Escape response kinematics in two species of tropical shark

Published on
18 November 2022

Escape response kinematics in two species of tropical shark: short escape latencies and high turning performance

José E. Trujillo, Ian Bouyoucos, William J. Rayment, Paolo Domenici, Serge Planes, Jodie L. Rummer, Bridie J. M. Allan


Accelerative manoeuvres, such as fast-starts, are crucial for fish to avoid predation. Escape responses are fast-starts that include fundamental survival traits for prey that experience high predation pressure. However, no previous study has assessed escape performance in neonate tropical sharks. We quantitatively evaluated vulnerability traits of neonate tropical sharks by testing predictions on their fast-start escape performance. We predicted (1) high manoeuvrability, given their high flexibility, but (2) low propulsive locomotion owing to the drag costs associated with pectoral fin extension during escape responses. Further, based on previous work on dogfish, Squalus suckleyi, we predicted (3) long reaction times (as latencies longer than teleosts, >20 ms). We used two-dimensional, high-speed videography analysis of mechano-acoustically stimulated neonate blacktip reef shark, Carcharhinus melanopterus (n=12), and sicklefin lemon shark, Negaprion acutidens (n=8). Both species performed a characteristic C-start double-bend response (i.e. two body bends), but single-bend responses were only observed in N. acutidens. As predicted, neonate sharks showed high manoeuvrability with high turning rates and tight turning radii (3–11% of body length) but low propulsive performance (i.e. speed, acceleration and velocity) when compared with similar-sized teleosts and S. suckleyi. Contrary to expectations, escape latencies were <20 ms in both species, suggesting that the neurophysiological system of sharks when reacting to a predatory attack may not be limited to long response times. These results provide a quantitative assessment of survival traits in neonate tropical sharks that will be crucial for future studies that consider the vulnerability of these sharks to predation.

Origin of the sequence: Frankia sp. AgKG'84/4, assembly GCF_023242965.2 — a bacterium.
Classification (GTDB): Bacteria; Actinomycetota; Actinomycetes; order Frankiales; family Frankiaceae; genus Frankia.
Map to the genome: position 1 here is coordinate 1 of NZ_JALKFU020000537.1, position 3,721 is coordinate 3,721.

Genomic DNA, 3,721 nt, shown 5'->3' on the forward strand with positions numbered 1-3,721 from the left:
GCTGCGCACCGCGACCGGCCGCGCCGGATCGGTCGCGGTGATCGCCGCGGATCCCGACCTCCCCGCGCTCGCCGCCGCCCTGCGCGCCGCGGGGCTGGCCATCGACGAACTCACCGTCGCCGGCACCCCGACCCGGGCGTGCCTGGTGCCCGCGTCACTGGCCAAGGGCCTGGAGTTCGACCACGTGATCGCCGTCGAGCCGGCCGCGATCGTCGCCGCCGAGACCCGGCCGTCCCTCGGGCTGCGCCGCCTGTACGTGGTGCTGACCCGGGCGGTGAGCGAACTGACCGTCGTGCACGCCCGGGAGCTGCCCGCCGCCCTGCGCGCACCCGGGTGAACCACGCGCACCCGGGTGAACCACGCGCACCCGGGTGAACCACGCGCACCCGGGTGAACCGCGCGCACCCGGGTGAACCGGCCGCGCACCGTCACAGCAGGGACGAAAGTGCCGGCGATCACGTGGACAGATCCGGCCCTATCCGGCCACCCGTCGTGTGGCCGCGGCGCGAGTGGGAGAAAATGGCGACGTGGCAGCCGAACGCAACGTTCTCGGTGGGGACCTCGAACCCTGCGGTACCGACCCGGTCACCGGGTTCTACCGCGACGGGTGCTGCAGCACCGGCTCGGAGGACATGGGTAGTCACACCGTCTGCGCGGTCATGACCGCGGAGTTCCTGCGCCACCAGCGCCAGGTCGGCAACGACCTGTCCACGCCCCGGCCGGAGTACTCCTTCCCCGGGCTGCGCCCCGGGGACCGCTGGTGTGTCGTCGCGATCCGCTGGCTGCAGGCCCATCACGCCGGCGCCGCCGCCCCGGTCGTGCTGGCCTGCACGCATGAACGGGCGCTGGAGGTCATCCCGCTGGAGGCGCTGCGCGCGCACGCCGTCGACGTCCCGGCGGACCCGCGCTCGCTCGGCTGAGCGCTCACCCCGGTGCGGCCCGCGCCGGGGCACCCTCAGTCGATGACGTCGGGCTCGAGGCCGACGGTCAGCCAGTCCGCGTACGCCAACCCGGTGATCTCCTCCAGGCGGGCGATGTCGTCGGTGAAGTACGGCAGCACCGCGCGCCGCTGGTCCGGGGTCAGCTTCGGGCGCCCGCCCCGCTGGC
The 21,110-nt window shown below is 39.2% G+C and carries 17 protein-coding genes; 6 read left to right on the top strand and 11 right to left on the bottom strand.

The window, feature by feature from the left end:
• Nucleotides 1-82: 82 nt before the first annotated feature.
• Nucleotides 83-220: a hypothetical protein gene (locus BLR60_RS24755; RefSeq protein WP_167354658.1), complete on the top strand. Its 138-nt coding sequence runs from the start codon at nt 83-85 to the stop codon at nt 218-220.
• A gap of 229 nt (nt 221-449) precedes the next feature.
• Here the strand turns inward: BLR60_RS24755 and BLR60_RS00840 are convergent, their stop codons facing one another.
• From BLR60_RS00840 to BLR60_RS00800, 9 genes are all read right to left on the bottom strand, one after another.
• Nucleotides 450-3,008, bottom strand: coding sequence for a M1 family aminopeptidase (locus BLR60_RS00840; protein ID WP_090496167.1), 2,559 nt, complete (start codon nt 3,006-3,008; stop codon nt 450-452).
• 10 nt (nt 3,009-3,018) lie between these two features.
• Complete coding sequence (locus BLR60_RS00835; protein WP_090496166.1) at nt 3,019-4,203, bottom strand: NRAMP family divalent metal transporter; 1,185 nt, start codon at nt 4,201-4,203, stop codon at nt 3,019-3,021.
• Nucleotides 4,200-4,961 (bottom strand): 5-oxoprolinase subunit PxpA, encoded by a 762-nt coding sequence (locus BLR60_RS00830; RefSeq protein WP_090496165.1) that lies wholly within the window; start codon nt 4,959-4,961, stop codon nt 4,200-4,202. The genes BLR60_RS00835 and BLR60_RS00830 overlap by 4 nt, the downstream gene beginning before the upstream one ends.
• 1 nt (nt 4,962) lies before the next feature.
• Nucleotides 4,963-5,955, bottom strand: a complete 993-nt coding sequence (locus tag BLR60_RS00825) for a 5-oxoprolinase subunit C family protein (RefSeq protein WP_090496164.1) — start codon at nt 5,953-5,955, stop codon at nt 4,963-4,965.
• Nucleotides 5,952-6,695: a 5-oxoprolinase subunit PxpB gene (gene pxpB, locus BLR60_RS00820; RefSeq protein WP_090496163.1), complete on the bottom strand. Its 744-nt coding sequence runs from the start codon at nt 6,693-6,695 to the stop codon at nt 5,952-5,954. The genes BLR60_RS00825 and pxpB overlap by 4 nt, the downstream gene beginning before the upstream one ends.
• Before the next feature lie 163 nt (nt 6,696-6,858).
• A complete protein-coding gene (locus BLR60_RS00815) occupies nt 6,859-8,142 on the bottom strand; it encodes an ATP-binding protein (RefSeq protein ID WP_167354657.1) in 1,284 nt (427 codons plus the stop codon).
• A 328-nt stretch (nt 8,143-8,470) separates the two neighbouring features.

J Exp Biol 15 November 2022; 225 (22): jeb243973. DOI: 10.1242/jeb.243973


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